Walston & Co. v. Miller, 7338

CourtSupreme Court of Arizona
Citation100 Ariz. 48,410 P.2d 658
Docket NumberNo. 7338,7338
PartiesWALSTON & CO., Inc., a corporation, Appellant, v. Joseph B. MILLER and Adina Miller, husband and wife, Appellees.
Decision Date02 February 1966

Page 658

410 P.2d 658
100 Ariz. 48
WALSTON & CO., Inc., a corporation, Appellant,
Joseph B. MILLER and Adina Miller, husband and wife, Appellees.
No. 7338.
Supreme Court of Arizona, In Banc.
Feb. 2, 1966.

[100 Ariz. 50]

Page 659

Ryley, Carlock & Ralston, Phoenix, for appellant.

James E. Flynn, and Allan K. Perry, Phoenix, for appellees.

Evans, Kitchel & Jenckes, Phoenix, and White & Case, New York City, as amicus curiae for Assn. of Stock Exchange Firms.

MARY ANNE RICHEY, Superior Court Judge.

This appeal arises out of a cause of action brought by Walston and Co., Inc., appellant, hereinafter referred to as Walston, against Joseph B. Miller and his wife, appellees, hereinafter referred to as Miller. Walston claimed when Miller's commodity account was closed out on April 15, 1957, Miller owed it $1,105.85. Miller counterclaimed alleging that Walston owed Miller

Page 660

a duty to timely notify Miller of certain information which might affect prices on the World Sugar Market. Miller claimed that this failure caused him to lose monies deposited by Miller with Walston in connection with trades and in addition, to lose certain profits. The trial judge, sitting without a jury, found in favor of Walston on its complaint in the some of $1,105.85, and also found in favor of Miller on the counterclaim and awarded damages in the sum of $18,075.60.

From January 16, 1957 to April 15, 1957, Miller was engaged in the purchase and sale of sugar contracts on the World Sugar Market. The purchase or sale of a contract was done through Walston, and Walston was paid a fee of $35.00 for the handling of each separate contract. During this period, Miller spent much time in Walston's office studying Dow Jones averages, publications, and wire services provided by Walston.

On January 7, 1957, prior to the purchase of any contracts, Miller signed a management agreement with Walston outlining the terms under which Walston agreed to lend him a portion of purchase prices of various securities and commodities.

Miller claims that on three separate occasions Walston was negligent in either failing to advise or failing to give timely advice of certain information in the possession of Walston that directly affected the sugar contracts held by Miller. Specifically, on February 1, 1957, after the market closed, O'Neill, representative of Walston, phoned Miller and read to him a quote from Dow Jones' ticker to the effect that the International Sugar Council had noted the lifting of quotas on the exporting of sugar by member countries of the World Market. Miller and O'Neill discussed the [100 Ariz. 51] possibility of this causing the 'bottom to drop out from under the sugar market'. Miller claimed later that Steve Greenberg, commodity analyst of Walston's in New York, had information at that time which allegedly might have offset the mistaken inferences both he and O'Neill drew.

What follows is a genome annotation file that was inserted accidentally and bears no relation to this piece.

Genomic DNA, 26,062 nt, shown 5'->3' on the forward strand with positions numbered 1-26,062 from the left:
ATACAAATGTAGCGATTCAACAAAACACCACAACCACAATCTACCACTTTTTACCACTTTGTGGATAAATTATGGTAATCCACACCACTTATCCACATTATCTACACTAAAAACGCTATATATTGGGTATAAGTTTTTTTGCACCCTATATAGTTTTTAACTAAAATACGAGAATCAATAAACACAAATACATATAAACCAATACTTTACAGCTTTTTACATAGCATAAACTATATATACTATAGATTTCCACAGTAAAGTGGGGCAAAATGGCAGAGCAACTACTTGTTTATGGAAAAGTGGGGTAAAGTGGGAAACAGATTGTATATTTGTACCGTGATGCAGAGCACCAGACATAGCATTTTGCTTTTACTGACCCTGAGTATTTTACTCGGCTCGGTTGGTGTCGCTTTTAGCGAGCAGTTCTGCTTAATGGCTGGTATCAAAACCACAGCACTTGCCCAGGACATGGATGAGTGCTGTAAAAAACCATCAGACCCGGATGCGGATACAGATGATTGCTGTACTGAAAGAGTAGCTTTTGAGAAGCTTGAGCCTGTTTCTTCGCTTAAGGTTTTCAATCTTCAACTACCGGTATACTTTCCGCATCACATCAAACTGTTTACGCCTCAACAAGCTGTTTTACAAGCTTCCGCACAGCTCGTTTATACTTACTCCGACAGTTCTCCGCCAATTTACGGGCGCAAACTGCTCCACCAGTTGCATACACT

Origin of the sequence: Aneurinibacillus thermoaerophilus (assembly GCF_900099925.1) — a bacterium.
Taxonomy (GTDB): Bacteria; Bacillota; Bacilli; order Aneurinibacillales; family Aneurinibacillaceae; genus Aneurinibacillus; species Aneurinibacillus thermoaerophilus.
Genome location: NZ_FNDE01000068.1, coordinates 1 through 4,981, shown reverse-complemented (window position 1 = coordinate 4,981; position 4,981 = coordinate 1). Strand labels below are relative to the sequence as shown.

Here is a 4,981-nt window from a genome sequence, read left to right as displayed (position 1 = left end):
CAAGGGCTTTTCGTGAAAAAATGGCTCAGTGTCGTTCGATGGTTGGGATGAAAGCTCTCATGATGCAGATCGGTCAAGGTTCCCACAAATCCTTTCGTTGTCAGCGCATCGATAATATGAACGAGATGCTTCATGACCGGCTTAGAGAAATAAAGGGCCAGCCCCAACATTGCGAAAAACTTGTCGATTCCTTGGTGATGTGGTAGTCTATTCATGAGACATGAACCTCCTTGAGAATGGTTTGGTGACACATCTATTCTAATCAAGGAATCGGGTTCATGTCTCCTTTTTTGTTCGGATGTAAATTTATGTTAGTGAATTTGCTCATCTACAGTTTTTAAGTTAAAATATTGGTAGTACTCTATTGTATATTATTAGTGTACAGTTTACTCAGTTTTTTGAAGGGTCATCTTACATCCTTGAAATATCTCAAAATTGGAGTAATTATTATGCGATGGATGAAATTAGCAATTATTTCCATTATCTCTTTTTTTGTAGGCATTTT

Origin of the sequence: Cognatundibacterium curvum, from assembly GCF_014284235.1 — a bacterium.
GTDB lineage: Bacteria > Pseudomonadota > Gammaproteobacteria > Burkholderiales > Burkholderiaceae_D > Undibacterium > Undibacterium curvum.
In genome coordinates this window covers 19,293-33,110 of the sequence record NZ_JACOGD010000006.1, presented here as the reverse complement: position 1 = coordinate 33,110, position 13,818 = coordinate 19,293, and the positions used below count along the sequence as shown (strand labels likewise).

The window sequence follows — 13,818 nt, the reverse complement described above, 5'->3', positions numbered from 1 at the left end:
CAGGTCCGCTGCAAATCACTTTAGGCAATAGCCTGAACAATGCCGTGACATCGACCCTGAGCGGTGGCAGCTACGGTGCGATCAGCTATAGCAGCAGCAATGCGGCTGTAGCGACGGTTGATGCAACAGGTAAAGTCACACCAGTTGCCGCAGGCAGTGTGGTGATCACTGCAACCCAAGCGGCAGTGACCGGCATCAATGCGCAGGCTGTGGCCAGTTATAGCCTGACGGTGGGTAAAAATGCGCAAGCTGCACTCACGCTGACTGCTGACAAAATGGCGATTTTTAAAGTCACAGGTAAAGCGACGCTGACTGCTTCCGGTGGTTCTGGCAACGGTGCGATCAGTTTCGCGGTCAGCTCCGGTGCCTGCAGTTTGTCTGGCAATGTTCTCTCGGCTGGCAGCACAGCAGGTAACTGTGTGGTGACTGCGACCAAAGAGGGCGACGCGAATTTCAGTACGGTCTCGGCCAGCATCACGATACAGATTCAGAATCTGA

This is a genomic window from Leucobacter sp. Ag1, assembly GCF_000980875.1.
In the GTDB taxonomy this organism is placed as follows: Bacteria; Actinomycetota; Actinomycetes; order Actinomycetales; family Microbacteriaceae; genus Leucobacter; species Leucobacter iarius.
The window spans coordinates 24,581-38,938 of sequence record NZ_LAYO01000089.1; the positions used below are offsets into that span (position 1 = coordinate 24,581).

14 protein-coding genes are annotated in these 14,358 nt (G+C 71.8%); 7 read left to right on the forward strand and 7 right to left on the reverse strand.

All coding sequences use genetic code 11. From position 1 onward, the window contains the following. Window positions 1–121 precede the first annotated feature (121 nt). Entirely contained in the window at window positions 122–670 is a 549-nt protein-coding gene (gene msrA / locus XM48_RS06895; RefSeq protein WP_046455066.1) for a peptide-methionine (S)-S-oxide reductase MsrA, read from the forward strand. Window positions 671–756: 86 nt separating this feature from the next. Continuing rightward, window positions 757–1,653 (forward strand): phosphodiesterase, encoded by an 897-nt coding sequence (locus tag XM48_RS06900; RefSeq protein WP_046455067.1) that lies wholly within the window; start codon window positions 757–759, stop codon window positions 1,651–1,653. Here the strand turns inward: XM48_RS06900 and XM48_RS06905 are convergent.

Next, Miller complains that Walston omitted to supply him personally with certain opinions and advice contained in the daily market letter of February 4, 1957, sent out by Greenberg to all Walston offices. Miller called Greenberg on February 5, and at that time, received all information known to Greenberg. Miller further complains that Walston failed to timely notify him of confirmation of the fact that Russia had purchased 200,000 tons of sugar on the World Sugar Market. The evidence in the case showed that the Phoenix office of Walston was sent a wire from Greenberg at 12:00 noon (Tucson time), April 10, concerning this fact; that at 12:50 P.M. of the same day, Miller called Greenberg and...

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15 cases
  • Eastern Vanguard Forex, Ltd. v. Arizona Corp. Com'n, 1 CA-CV 01-0476.
    • United States
    • Court of Appeals of Arizona
    • October 30, 2003
    ...that the customer must deposit is called margin and is the customer's initial equity in the account. See, e.g., Walston & Co. v. Miller, 100 Ariz. 48, 52-53, 410 P.2d 658, 661 (1966)(describing relationship between customer and broker in margin 7. FISC, Simmons, and Tokyo did not participat......
  • Hand v. Dean Witter Reynolds Inc., A14-93-01024-CV
    • United States
    • Court of Appeals of Texas
    • October 6, 1994
    ...the purchase or sale of the security or future[s] contracts on the market." Robinson, 337 F.Supp. at 111 (quoting Walston & Co. v. Miller, 100 Ariz. 48, 410 P.2d 658, 661 (1966)). As a general proposition, a broker's duty in relation to a nondiscretionary account is complete, and his author......
  • Paine, Webber, Jackson & Curtis, Inc. v. Adams, 84SC58
    • United States
    • Colorado Supreme Court of Colorado
    • May 12, 1986
    ...788 (8th Cir.1985); Caravan Mobile Home Sales, Inc. v. Lehman Bros. Kuhn Loeb, Inc., 769 F.2d 561 (9th Cir.1985); Walston & Co. v. Miller, 100 Ariz. 48, 410 P.2d 658, 661 (1966); Boeck, 377 N.W.2d at In assessing the existence of control by a broker, courts have not limited the scope of the......
  • Carras v. Burns, 74-1224
    • United States
    • United States Courts of Appeals. United States Court of Appeals (4th Circuit)
    • May 6, 1975
    ...Lynch, Pierce, Fenner & Smith, 337 F.Supp. 107, 110-113 (N.D.Ala.1971), aff'd, 453 F.2d 417 (5th Cir. 1972); Walston & Co. v. Miller, 100 Ariz. 48, 410 P.2d 658, 661 (1966). If he did offer advice, he would be required by Rule 10b-5 not to mislead by knowing falsehoods or concealment of mat......
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